Market Settings

In economics, market settings are used for two prime reasons: price settings and wage settings. Price settings use the seemingly simple forces of Demand and Supply to fix equilibrium prices and quantity. Wage setting, on the other hand, uses the same forces to fix equilibrium wages and labour supply- as in, wage setting helps set daily wages based on the vicinity’s labour demand and supply. Similar to commodity markets, equilibrium wages are set where labour demand is equal to labour supply. The way prices and wages alter supply and demand, and vice versa, is known as price and wage signalling, respectively. Such signalling takes place, as per the invisible hand theory, without any intervention. Think of it as the economy being on some form of autopilot.

Not following these automatically changing settings usually involves the mechanism of price controls set by the government. Price control comprises of price flooring and price ceiling- the former involving prices set above equilibrium price (for instance, in the case of setting minimum wages) and the latter being prices set below equilibrium price (often in the case of rent controlled apartments). More specific instances of where price controls have been used would be- the government placing a minimum price of Rs. 500/kg on pepper imports, in 2017, to protect it from declining prices due to a surge of cheap pepper imports from other countries. Similarly, an example of price ceiling would be the rent controls (or rent limits) on housing offered in Delhi by the Delhi Development Authority (DDA). Such controls help individuals and families from low income strata to be able to afford such housing.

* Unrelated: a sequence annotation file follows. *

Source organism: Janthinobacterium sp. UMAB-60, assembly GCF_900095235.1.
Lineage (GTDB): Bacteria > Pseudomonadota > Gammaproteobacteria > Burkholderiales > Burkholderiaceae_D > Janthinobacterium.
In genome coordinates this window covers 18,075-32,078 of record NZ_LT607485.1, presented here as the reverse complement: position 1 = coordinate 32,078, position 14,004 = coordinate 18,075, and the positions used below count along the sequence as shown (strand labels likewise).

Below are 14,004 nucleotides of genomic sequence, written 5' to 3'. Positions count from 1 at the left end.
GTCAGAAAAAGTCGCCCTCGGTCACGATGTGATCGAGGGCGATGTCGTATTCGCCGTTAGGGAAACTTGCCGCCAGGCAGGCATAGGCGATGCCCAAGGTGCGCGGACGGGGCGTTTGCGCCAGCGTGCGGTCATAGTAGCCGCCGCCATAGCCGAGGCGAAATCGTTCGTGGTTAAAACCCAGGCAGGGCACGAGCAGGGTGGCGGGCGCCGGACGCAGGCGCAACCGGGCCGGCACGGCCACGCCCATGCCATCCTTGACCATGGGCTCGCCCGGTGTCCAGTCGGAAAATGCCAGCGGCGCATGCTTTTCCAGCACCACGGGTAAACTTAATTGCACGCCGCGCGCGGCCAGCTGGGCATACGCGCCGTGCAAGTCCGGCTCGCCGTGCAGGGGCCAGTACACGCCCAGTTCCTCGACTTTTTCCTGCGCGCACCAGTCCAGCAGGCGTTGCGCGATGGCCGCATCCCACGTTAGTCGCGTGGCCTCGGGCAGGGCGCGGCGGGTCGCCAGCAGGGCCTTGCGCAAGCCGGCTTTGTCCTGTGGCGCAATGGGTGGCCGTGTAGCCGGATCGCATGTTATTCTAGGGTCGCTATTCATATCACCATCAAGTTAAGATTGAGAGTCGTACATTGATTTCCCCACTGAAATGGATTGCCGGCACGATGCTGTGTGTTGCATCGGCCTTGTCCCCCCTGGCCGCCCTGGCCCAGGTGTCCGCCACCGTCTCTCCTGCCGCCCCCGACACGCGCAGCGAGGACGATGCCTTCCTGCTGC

Source: The New Yorker

While this method of setting prices and wages does seem- at a first glance- to be more convenient and overall better, given the increase in wages and reduction in prices, it does lead to the creation of deadweight loss. Deadweight loss refers to the loss of economic efficiency, or the loss of total welfare. It is the excess burden, created due to loss of welfare, to either the consumer or producer. We see deadweight loss here due to the reduction in supply from producer’s- owing to the aforementioned increase in wages and reduction in prices.